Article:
A 13-million-year-old skull of an extinct ape was discovered at a site called Napudet (shown here), west of Lake Turkana in Kenya in 2014. Now, the primate skull is revealing what the last common ancestor of all living apes and humans may have looked like. Apperently, this primate dubbed "Alesi" would have resembled a baby gibbon. [Read the full story on Alesi]
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The field crew of the Turkana Basin Institute is shown here when Alesi was discovered at Napudet in September 2014. From Left to right: Abdala Ekuon, John Ekusi, Isaiah Nengo, Bernard Ewoi, Akai Ekes, and Cyprian Nyete.
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Cyprian Nyete (left) and Isaiah Nengo (right) excavate Alesi, using fine picks and brushes, as well as a hardener to protect the fossil bone.
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Alesi is shown partially excavated after careful removal of loose sand and rocks with dental picks and brushes. The primate would have been just 16 months old when it died.
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Akai Ekes and John Ekusi watch as Isaiah Nengo lifts the sandstone block with Alesi, after six hours of excavation.
Alesi's lemon-size skull, shown after attached sandstone rock was partially removed, still had the roots of baby teeth.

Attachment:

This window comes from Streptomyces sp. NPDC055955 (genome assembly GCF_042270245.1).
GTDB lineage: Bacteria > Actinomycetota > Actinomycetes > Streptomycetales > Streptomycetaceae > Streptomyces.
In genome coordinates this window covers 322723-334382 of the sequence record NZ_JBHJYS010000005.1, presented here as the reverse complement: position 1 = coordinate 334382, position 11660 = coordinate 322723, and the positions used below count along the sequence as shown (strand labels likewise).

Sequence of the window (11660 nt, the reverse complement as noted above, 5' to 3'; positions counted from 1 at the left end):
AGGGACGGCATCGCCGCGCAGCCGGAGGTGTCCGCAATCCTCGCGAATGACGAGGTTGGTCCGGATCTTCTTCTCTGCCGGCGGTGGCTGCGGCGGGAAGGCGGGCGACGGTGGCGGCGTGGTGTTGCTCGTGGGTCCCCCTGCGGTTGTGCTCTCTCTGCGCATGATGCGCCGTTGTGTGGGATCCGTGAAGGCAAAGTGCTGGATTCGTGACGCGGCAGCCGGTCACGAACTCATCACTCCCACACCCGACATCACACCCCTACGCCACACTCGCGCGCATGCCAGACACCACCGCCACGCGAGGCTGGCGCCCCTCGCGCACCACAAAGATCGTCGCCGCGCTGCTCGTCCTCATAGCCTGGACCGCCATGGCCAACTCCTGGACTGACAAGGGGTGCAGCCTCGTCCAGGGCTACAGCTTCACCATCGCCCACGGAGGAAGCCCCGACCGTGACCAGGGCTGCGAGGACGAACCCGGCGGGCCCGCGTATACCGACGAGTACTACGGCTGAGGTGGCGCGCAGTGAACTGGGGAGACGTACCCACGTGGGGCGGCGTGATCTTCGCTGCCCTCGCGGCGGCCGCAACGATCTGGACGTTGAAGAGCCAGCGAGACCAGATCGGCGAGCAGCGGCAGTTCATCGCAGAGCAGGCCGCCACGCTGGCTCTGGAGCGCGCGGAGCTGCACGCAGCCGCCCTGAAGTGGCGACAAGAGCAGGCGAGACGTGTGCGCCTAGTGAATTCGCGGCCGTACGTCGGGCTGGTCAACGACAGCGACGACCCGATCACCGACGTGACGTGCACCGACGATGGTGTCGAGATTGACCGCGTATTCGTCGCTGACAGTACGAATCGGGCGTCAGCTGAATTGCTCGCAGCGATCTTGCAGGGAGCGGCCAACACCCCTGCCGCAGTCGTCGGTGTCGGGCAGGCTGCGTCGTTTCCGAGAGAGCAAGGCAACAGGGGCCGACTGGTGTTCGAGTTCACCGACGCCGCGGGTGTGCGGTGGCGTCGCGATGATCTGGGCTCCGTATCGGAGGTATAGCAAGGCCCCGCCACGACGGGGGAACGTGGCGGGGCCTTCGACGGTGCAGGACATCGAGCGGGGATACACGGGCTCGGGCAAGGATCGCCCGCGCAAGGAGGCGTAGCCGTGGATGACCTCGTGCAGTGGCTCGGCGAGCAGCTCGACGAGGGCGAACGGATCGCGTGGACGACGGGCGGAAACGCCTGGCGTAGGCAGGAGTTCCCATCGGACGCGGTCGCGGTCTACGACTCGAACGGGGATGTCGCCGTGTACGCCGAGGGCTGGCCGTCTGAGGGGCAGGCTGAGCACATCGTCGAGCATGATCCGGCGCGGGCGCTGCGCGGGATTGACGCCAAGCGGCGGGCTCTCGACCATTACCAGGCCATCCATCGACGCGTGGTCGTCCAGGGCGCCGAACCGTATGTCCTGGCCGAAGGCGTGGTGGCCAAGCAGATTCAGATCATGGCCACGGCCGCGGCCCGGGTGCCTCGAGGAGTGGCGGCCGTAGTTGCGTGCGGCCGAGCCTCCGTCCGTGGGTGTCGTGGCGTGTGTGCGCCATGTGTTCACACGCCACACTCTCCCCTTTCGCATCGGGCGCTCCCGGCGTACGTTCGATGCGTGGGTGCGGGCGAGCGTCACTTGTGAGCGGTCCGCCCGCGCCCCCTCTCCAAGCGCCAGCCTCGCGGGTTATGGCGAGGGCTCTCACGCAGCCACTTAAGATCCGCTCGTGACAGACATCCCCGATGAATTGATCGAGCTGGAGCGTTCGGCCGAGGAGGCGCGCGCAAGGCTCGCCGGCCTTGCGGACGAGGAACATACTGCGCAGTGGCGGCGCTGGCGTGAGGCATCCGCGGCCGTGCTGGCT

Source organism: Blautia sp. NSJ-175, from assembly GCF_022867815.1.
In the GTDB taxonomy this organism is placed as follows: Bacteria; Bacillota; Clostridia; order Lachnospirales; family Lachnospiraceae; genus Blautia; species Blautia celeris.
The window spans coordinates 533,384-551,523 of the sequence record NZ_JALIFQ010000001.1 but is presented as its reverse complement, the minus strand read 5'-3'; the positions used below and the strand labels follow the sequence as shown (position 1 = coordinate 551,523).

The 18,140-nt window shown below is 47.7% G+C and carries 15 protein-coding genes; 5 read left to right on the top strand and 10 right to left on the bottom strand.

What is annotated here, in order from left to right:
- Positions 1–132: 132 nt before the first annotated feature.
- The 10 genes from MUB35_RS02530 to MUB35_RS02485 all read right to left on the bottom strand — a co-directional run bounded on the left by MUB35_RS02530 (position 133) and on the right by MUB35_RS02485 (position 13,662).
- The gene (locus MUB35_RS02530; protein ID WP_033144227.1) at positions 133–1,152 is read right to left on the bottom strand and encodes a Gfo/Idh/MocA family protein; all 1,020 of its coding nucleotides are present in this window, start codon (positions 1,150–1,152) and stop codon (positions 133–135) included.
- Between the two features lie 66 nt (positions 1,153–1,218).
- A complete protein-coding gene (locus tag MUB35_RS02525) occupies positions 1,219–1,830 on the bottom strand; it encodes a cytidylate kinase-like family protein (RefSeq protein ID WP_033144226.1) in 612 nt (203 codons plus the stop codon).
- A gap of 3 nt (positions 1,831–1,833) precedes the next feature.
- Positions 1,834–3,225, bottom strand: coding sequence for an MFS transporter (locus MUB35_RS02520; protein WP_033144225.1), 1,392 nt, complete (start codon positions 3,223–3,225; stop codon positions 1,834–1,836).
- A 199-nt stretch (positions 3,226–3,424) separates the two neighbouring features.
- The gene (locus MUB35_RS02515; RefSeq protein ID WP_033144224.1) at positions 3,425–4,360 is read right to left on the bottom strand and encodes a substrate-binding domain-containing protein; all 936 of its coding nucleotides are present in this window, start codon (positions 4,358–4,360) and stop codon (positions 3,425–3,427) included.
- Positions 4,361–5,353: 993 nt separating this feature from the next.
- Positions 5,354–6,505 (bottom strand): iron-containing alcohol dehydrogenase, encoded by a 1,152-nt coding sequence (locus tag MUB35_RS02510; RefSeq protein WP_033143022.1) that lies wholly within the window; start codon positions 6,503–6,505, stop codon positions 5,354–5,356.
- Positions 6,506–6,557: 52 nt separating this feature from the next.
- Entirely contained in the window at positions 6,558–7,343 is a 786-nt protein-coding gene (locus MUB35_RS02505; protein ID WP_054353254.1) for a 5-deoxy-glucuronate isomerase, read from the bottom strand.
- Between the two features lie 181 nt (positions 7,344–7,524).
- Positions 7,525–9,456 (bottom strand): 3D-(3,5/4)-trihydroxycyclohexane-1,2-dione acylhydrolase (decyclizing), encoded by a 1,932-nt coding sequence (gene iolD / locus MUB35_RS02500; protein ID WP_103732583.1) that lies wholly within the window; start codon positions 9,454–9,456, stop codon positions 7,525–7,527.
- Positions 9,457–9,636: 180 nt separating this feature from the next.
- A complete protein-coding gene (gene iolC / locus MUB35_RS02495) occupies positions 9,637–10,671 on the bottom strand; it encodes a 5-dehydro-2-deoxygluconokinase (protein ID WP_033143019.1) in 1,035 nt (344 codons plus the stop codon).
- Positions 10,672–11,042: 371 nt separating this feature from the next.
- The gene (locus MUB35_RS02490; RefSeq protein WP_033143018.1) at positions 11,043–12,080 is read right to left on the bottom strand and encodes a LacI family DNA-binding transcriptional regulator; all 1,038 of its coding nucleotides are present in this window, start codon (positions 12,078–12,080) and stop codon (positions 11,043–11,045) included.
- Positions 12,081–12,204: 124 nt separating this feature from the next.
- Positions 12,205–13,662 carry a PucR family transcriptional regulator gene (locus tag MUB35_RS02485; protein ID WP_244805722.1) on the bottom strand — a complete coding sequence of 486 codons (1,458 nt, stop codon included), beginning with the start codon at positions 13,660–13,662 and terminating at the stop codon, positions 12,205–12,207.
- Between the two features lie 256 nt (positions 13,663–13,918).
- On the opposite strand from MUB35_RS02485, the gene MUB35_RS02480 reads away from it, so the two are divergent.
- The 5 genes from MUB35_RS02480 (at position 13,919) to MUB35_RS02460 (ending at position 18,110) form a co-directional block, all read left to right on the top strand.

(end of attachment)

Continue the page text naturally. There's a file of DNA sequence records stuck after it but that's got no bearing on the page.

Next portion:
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From Alesi's teeth, the researchers concluded that the primate would have been a fruit eater. The researchers couldn't tell if Alesi was male or female, since the primate was too young for sex-related skull features to have formed, the researchers said.
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As an adult, the primate would have weighed about 24.9 lbs. (11.3 kilograms), with a brain about as big as that of a modern lemur of the same size, the researchers said.
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The researchers scanned Alesi with a high-resolution X-ray setup at the European Synchrotron Radiation facility. The skull was mounted on a rotating platform in front of the detector, and a laser beam is used for accurate alignment.
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Map of Africa and Kenya, showing the location of Napudet, where Alesi was found. [Read the full story on Alesi]
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Jeanna served as editor-in-chief of Live Science. Previously, she was an assistant editor at Scholastic's Science World magazine. Jeanna has an English degree from Salisbury University, a master's degree in biogeochemistry and environmental sciences from the University of Maryland, and a graduate science journalism degree from New York University. She has worked as a biologist in Florida, where she monitored wetlands and did field surveys for endangered species. She also received an ocean sciences journalism fellowship from Woods Hole Oceanographic Institution.